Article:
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CNN10 2023-01-19

CNN 10

China's Population Shrinks For The First Time Since The 1960s; Egg Prices Soar. Aired 4-4:10a ET

Aired January 19, 2023 - 04:00:00 ET


COY WIRE, CNN 10 ANCHOR: Hello, everyone. Welcome to CNN 10 and happy Friday Eve. It's your boy Coy.

And the challenge words from your #YourWordWednesday were awesome, and this week ends with an OUS. It means beautiful. So, see if you can catch it.

All right. We got a rendezvous with the news starting now and we begin in China, the most populated country on the planet. But for the first time in years, it recorded a population decline the last time deaths outnumbered births in China was during a great famine in 1961.

A huge population has enabled China to produce a huge cost competitive workforce catapulting their economy's growth and this current population decline though is happening at the same time China saw its worst annual economic performance in half a century, and it's despite the government encouraging people to have more children.

So, what could this mean for the global superpower?

Well, China's elderly population currently makes up a fifth of its 1.4 billion people, with the number expanding to 280 million. And over the next several decades the number of people aged 65 and above is projected to surpass China's working age population and that would mean further impending troubles potentially for China's economy and their ability to grow.

More now from CNN international correspondent Marc Stewart on what else this could mean for China and the global economy.


MARC STEWART, CNN INTERNATIONAL CORRESPONDENT: The headline is significant. China's population shrank last year, the first time this has happened in more than 60 years, a decline of about 850,000 people.

Let's break this down and look at some of the reasons why.

First, priorities are changing. We're getting married later and some young people are not having children at all. In addition, Beijing held a controversial one-child policy until 2015, but it was relaxed because of concerns about the population. In 2021, three children were then allowed, and a plan was released to strengthen maternity leave and to offer tax deductions.

In addition to all of this, the cost of living in China is high, so is education. And then there's just general economic uncertainty, that can all impact decision making.

So, what are the takeaways from this?

The United Nations is predicting India will surpass China to become the most populated country this year. And then there are the economic implications. This means an aging workforce without a pipeline into the future that could impact productivity and in turn economic success.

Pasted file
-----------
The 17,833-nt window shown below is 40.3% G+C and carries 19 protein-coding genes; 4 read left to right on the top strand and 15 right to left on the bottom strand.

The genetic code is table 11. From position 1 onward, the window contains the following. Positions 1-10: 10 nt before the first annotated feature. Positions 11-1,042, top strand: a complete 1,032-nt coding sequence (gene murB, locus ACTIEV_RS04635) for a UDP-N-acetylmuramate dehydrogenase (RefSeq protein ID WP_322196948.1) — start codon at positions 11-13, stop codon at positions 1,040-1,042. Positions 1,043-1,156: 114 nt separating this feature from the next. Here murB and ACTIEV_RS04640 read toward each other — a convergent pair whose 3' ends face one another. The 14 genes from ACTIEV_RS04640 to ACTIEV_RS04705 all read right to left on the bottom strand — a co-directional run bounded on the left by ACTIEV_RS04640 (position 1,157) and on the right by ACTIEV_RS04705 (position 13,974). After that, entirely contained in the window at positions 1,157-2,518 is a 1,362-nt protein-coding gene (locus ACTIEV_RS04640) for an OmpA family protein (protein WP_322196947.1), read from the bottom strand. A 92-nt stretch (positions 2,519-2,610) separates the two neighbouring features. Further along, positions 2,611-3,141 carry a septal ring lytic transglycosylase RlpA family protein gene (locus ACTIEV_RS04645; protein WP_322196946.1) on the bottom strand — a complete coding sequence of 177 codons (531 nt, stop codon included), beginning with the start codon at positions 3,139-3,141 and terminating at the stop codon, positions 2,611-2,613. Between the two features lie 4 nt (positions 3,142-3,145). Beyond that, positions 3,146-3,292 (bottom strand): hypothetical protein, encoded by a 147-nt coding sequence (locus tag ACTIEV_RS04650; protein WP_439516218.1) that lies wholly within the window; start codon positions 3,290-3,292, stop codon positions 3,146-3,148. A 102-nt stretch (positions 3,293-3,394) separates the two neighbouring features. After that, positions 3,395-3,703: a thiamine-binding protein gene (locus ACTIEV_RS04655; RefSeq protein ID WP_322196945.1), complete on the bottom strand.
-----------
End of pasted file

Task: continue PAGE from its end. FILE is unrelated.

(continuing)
Chinese leader Xi Jinping has raised these demographic challenges saying boosting birth rates and addressing the cost of raising a child will be part of future policy.


WIRE: Ten-second trivia:

Which of these words comes from a Latin term meaning bird?

Auto, aerial, avian, or able?

Avian is your answer here. It can be traced all the way back to a Latin word avis meaning bird.

Did you know there's currently an egg shortage and now the prices of eggs are no yolk? One of the culprits is an outbreak of the avian flu, a virus mostly affecting birds.

According to the U.S. Department of Agriculture, the average price for a dozen eggs in California is more than seven bucks. It was just $2.35 a year ago.

And one of my CNN teammates Maya in New York City, she spent $12 on a dozen eggs yesterday. That's a dollar per egg y'all.

At these prices, I'm not sure those omelettes are all they're cracked up to be.

Here's CNN business and politics correspondent Vanessa Yurkevich who tells us exactly what's causing the shortage and these super high prices.


VANESSA YURKEVICH, CNN BUSINESS AND POLITICS CORRESPONDENT (voice-over): In chilly Palmer, Alaska, the demand for chickens and their eggs is heating up.

DOON DYER, OWNER, POLARIS FARM: I was already sold out even before the egg shortage. I was - I was selling everything I had.

YURKEVICH: If you've been to the grocery store recently, you may have noticed fewer eggs and higher prices, up about 11 percent last month on average from November, up nearly 60 percent in the last year. $11.49 for a dozen eggs in New York, $10.99 in Hawaii.

SHANTEL ROLDAN, MANOA, HI RESIDENT: I think it's ridiculous for it to be that much.

YURKEVICH: The highly pathogenic avian influenza, or avian flu, is largely to blame. Nearly 58 million birds and climbing have died across 47 states in the last year, a result of the deadly virus. Wild birds can carry the disease and spread it to domestic flocks when they migrate.